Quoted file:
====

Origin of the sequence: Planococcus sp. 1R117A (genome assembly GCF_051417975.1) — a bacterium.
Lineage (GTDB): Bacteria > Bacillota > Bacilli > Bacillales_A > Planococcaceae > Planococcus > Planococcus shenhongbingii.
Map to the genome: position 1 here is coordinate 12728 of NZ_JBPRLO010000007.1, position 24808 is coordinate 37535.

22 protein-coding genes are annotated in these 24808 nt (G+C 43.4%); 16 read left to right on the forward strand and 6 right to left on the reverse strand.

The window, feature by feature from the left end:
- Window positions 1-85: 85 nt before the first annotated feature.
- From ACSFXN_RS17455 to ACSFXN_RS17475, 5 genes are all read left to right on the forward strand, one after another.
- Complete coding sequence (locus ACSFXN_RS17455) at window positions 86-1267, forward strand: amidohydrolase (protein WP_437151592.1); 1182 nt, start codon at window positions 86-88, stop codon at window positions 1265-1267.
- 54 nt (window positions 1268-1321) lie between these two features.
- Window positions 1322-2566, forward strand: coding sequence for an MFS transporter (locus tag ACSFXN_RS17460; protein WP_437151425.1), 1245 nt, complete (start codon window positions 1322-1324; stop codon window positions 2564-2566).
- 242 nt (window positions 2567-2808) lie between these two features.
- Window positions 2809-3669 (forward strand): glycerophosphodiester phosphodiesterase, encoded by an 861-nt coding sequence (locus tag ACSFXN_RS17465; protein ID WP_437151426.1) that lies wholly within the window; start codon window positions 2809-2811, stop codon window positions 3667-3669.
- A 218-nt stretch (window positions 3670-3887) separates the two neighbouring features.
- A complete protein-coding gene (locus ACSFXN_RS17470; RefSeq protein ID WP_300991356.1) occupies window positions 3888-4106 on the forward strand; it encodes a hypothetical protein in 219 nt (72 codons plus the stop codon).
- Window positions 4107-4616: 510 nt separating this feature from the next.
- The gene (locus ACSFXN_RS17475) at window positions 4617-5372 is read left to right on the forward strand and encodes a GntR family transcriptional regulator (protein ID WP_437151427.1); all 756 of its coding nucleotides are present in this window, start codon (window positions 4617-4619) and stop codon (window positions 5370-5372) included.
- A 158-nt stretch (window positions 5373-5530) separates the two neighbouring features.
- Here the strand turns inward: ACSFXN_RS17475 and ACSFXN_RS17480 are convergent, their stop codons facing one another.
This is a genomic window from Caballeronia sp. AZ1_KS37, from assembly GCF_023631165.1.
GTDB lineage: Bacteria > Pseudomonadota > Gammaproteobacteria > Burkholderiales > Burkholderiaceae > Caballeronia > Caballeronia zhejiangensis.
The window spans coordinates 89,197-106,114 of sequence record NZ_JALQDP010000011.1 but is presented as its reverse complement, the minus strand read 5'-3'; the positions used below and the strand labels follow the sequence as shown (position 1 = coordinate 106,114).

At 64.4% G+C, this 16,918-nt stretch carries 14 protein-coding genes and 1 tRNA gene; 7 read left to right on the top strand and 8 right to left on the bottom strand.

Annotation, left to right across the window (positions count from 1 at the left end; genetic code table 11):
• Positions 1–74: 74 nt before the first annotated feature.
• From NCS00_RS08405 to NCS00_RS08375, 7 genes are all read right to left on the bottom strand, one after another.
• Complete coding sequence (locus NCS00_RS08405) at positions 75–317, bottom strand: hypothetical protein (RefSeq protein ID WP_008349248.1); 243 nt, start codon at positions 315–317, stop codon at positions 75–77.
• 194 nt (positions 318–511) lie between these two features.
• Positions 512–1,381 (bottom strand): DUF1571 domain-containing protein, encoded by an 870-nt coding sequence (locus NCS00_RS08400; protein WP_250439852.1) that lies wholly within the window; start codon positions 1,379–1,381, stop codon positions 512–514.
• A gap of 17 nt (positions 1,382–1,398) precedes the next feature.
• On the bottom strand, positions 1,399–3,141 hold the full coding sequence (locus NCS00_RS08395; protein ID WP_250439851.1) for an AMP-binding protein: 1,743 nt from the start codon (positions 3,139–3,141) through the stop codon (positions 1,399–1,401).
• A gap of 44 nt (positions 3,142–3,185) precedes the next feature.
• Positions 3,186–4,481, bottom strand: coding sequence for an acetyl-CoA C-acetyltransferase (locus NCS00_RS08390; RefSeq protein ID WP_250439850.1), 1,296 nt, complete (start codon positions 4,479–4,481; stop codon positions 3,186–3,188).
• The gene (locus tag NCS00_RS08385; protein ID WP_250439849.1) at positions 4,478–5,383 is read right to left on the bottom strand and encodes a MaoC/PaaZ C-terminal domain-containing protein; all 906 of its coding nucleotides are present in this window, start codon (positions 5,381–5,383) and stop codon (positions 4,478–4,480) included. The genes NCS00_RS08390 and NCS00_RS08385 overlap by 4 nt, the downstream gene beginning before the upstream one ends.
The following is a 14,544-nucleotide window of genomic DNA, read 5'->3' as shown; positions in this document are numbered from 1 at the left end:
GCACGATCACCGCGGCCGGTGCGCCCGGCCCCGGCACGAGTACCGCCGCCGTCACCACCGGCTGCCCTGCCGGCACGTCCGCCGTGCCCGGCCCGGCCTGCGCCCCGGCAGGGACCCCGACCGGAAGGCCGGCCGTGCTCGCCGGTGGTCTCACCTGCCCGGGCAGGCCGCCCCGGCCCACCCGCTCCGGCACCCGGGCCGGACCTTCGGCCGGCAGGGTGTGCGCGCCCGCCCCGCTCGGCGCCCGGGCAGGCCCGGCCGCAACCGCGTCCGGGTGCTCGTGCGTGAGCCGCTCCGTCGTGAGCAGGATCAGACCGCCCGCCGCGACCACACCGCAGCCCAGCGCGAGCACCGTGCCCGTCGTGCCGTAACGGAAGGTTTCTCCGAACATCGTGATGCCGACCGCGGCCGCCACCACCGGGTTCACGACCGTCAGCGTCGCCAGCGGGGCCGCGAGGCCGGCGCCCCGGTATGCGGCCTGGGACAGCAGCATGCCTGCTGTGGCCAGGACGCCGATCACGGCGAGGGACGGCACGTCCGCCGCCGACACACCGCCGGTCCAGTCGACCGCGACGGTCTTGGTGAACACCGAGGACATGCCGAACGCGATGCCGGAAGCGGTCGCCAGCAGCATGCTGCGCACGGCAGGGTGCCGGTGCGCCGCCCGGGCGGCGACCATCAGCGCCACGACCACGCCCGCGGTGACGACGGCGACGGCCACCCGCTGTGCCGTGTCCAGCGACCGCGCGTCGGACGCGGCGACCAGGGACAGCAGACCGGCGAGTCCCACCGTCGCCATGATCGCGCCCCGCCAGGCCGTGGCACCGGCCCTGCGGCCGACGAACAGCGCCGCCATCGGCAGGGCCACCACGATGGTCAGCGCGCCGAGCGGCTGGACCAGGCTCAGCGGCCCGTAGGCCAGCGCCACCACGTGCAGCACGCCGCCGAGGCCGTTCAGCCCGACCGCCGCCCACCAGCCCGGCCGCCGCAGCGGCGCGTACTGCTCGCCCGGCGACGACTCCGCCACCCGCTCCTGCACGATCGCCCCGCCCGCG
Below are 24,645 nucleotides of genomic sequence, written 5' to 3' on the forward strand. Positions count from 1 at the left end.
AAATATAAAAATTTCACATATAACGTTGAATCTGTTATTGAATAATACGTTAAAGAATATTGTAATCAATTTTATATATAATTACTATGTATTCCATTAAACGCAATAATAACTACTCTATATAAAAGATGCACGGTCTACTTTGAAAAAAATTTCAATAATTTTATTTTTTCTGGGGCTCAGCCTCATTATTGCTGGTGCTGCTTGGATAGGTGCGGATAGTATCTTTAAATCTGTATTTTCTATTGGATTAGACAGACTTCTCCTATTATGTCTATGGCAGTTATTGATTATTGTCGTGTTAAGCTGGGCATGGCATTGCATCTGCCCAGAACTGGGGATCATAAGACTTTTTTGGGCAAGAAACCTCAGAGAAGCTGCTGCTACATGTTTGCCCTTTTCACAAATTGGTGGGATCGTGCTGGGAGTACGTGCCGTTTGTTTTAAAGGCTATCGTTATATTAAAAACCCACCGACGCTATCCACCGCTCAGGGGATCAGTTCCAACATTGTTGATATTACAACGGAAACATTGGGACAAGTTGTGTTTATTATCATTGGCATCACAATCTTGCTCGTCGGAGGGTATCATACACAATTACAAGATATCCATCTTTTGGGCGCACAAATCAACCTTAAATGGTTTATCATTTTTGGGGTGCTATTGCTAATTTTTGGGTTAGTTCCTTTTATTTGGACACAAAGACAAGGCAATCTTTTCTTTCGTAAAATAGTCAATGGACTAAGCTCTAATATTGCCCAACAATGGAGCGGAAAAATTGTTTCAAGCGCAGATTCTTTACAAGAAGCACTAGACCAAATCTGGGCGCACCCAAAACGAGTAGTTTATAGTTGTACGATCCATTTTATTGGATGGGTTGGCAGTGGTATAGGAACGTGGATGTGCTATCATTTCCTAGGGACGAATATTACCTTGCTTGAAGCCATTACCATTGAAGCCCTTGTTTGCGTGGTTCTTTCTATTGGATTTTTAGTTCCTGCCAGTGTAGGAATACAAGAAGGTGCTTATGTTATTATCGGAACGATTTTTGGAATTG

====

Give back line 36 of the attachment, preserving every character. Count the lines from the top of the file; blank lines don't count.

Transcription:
Below are 24,645 nucleotides of genomic sequence, written 5' to 3' on the forward strand. Positions count from 1 at the left end.